OP: Want to add to the list?

YW: Let me think. . . . What about Will Smith, Justin Timberlake, Lady Gaga, Beyoncé, Taylor, Kanye, Chance the Rapper. Oh, and George Burns.

OP: Great. The hard part is over. All we need to find is am 18-year-old who can act, sing, do improv, play multiple instruments, and is really funny.

YW: How hard can that be? Is this mind mapping of movies and character a typical way of coming up with story ideas?

OP: Creativity is messy. It’s one way of mixing a bunch of things together and seeing what fresh and exciting can emerge. Here’s a video ofJoshua Brand talking about some of the influences on him coming up with the TV show Northern Exposure. (John Falsey was the co-creator.)  Followed by a second video of one of the best DJ performances in modern cinema. Robin Williams unleashed.

Scott W. Smith

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The continuing fictitious conversation between OLD PRODUCER (OP)—who’s 99-years-old— and YOUNG WRITER (YW).  Their goal in this two-person team is to develop (in a free-wheeling style)  a coronavirus-like story. (Part 1 here.)

YOUNG WRITER: I made the mistake of starting to watch Tiger King last night.

OLD PRODUCER: How far did you get?

YW: Oh, I took that crazy train all the way to the end of the line.

OP: And what time did the train get in?

YW: Just after four this morning.

OP: So you’re running on little sleep?

YW: Define sleep.

OP: I remember being in my invincible twenties once upon a time.

YW: Had to be a crazy time.

OP: From 1945 on, anything seemed like a party from the previous 15-17 years. 

YW: So this coronavirus is just another bump in the road for you.

OP: In some ways, I think it’s harder on younger people who haven’t been through extreme hardships. My parents were immigrants, so all my family knew—for generations— were hard times until the 1950s. 

YW: And I thought I had it rough because my parents wouldn’t buy me a cell phone until I was 12.

OP: So what did you think about Tiger King from a writing perspective? 

YW: Lots of conflict and plot twists. Fascinating characters —especially Joe Exotic. The stakes were high. And it built to a climax.

OP: And the ending was hinted at in the beginning. In the first episode, we know Joe is in jail, but we don’t know why. Lots of mystery built into it. And it had a good sense of place. The tigers and other animals also provide some good visuals.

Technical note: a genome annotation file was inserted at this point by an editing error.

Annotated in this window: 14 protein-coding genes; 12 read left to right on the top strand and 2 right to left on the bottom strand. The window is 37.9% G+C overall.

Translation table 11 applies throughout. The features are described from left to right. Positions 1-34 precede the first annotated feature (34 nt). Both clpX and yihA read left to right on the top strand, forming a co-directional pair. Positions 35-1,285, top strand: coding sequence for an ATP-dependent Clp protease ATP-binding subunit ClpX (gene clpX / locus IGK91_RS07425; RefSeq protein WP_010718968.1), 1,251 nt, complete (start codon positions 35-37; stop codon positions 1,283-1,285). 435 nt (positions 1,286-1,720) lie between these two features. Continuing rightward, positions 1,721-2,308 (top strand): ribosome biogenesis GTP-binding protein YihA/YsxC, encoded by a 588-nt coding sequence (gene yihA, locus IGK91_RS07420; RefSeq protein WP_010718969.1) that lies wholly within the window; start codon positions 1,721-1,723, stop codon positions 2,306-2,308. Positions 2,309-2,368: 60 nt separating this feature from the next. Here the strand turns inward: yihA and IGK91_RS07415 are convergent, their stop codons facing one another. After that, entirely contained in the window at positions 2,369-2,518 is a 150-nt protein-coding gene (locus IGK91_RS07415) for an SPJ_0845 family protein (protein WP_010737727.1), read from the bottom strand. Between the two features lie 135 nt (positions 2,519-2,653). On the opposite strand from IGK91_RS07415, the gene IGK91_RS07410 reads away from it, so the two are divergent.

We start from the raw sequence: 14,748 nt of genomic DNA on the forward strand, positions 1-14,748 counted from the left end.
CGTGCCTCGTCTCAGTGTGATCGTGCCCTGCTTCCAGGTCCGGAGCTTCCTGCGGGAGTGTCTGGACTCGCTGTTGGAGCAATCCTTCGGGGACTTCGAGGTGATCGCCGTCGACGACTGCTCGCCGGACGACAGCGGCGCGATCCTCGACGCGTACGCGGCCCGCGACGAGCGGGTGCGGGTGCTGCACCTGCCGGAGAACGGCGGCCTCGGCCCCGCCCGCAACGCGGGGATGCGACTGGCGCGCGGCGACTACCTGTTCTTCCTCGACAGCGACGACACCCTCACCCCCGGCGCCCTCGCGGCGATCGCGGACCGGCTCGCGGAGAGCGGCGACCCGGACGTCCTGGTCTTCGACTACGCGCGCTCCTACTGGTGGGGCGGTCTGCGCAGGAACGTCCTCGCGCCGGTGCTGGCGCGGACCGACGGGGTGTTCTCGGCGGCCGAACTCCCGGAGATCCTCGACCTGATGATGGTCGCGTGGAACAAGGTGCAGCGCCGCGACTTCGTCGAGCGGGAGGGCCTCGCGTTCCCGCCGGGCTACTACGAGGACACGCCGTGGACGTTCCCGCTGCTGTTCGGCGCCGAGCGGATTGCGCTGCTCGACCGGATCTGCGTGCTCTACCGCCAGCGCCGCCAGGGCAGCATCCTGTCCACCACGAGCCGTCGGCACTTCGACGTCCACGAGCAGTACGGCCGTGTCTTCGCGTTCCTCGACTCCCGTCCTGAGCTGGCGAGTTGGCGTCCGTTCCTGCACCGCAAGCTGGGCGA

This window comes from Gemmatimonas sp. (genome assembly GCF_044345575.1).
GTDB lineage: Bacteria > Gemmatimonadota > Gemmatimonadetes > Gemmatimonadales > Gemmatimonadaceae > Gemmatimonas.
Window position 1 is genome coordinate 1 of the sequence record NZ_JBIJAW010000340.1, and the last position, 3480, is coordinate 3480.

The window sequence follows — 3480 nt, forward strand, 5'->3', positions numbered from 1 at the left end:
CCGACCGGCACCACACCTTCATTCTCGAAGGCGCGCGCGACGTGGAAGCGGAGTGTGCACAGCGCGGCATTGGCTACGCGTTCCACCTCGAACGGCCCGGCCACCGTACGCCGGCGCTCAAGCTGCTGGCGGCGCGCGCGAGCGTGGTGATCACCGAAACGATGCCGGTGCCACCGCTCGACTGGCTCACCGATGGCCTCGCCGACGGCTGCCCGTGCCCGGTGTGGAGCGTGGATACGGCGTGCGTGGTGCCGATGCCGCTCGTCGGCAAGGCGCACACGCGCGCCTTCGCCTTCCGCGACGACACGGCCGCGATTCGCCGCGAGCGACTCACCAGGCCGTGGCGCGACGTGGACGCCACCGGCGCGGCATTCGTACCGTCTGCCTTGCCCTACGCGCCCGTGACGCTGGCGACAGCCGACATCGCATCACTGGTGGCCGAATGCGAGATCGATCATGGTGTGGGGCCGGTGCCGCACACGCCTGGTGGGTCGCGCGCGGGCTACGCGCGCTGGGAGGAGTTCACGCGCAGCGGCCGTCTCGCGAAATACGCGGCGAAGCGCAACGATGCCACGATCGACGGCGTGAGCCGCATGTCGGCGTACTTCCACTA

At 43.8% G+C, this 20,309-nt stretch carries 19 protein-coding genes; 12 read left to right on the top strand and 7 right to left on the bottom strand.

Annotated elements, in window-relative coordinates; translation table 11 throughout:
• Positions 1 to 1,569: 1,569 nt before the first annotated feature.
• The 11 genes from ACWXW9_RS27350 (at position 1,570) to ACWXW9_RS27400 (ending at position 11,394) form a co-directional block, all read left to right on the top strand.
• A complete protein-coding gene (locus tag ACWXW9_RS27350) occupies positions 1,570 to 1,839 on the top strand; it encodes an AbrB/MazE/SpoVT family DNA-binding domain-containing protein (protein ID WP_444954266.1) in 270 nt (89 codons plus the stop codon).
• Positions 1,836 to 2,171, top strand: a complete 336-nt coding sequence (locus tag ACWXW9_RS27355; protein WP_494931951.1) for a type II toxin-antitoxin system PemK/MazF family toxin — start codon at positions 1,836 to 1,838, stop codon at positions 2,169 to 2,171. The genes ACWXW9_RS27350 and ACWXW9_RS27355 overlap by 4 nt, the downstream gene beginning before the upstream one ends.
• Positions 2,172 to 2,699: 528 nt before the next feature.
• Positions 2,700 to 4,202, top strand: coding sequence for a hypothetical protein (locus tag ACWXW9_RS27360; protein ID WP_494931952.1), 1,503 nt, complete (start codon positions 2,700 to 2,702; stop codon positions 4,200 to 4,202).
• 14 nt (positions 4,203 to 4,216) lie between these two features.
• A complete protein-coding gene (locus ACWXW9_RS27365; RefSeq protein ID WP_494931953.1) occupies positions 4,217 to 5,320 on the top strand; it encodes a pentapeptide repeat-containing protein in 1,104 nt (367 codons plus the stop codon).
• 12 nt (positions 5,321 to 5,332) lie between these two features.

YW: And a few hotties sprinkled in.

OP: Notice the filmmakers didn’t try to reinvent the wheel. Keep that in mind as we develop a coronavirus-related story. Tiger King is similar but different from stuff we’ve seen before. Even the title Tiger King is a play on the ubiquitous Lion King title. And lions and tigers for entertainment has been around since the first animal circus. And in movies from early stories about Roman gladiators, and Tarzan. 

YW: And unhinged characters always get our attention.

OP: And I don’t know what kind of budget they had, but did you notice they embraced their limitations. About 80% seemed like it was at Joe Exotic’s zoo in Oklahoma, about 10% in Tampa, call it 5% in South Carolina, and 5% misc.—Las Vegas, the prosecutor, jail, etc.). It’s a pretty contained story.

YW: I missed that.

OP: I think we should aim for a contained story. Producer Ted Hope said if he had a film school, he’d have students make a film for $1,000. I think that should be our goal.

YW: Then we’re definitely not making the next Contagion. 

OP: You don’t think we could get Matt Damon to go back to his indie roots?

YW: For $1,000 you couldn’t cover Matt Damon’s dog sitter for a week.

OP: What story could you tell for a $1,000? What story could we actually make this year?

Young writer struggles for an answer.

OP: Embrace your limitations.

YW: Chris Cuomo. Not Chris Cuomo-Chris Cuomo, but a guy talking to the world via his computer.

OP: Good. Part The Martian, part Buried, part Cast Away.  

YW: Again without Matt Damon, Ryan Renyolds, and definitely without Tom Hanks.

OP: How about Tom Hanks’ wife Rita?

YW: Don’t even go there.

OP: Too soon? 

YW: Next.

OP: But you’re okay if it’s a female lead?

YW: Of course.

OP: What is it you find compelling about what Chris Cuomo is doing?

YW: He’s relatively young and strong, and well-known. To see him struggle with the virus is courageous. It’s like he’s putting a face to this virus in a way that all the politicians, medical professions, and media—and all the data— haven’t been able to do.

OP: Why wouldn’t you build a story around a Dr. Falci character?

YW: You could I guess. I just think Chris Cuomo is a more compelling character.

OP:I hope he recovers soon. I think what he’s doing is going to save lives. Remember a couple of weeks ago when the Surgeon General wanted those young influencers to go on social media and talk about the importance of social distancing?

YW: A Kylie Jenner-like version of Chris Cuomo. I like it.

OP: Have you noticed some of these influencers have better production values than the media professionals operating out of their homes?